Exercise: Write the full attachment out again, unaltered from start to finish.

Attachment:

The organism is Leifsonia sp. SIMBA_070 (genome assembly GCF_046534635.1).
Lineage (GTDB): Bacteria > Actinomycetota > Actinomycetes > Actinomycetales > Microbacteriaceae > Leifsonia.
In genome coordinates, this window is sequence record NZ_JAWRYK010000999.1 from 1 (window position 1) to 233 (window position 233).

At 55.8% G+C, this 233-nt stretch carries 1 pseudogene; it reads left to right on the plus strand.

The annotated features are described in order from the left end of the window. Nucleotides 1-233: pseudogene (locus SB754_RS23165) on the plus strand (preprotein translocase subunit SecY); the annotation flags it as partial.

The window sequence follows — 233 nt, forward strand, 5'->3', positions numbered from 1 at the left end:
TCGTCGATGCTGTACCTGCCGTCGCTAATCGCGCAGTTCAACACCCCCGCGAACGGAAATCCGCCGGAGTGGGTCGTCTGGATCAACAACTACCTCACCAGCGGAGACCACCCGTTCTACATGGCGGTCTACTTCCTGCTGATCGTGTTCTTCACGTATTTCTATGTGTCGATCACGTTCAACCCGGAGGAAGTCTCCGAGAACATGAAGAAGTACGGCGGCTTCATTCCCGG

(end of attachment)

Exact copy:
The organism is Leifsonia sp. SIMBA_070 (genome assembly GCF_046534635.1).
Lineage (GTDB): Bacteria > Actinomycetota > Actinomycetes > Actinomycetales > Microbacteriaceae > Leifsonia.
In genome coordinates, this window is sequence record NZ_JAWRYK010000999.1 from 1 (window position 1) to 233 (window position 233).

At 55.8% G+C, this 233-nt stretch carries 1 pseudogene; it reads left to right on the plus strand.

The annotated features are described in order from the left end of the window. Nucleotides 1-233: pseudogene (locus SB754_RS23165) on the plus strand (preprotein translocase subunit SecY); the annotation flags it as partial.

The window sequence follows — 233 nt, forward strand, 5'->3', positions numbered from 1 at the left end:
TCGTCGATGCTGTACCTGCCGTCGCTAATCGCGCAGTTCAACACCCCCGCGAACGGAAATCCGCCGGAGTGGGTCGTCTGGATCAACAACTACCTCACCAGCGGAGACCACCCGTTCTACATGGCGGTCTACTTCCTGCTGATCGTGTTCTTCACGTATTTCTATGTGTCGATCACGTTCAACCCGGAGGAAGTCTCCGAGAACATGAAGAAGTACGGCGGCTTCATTCCCGG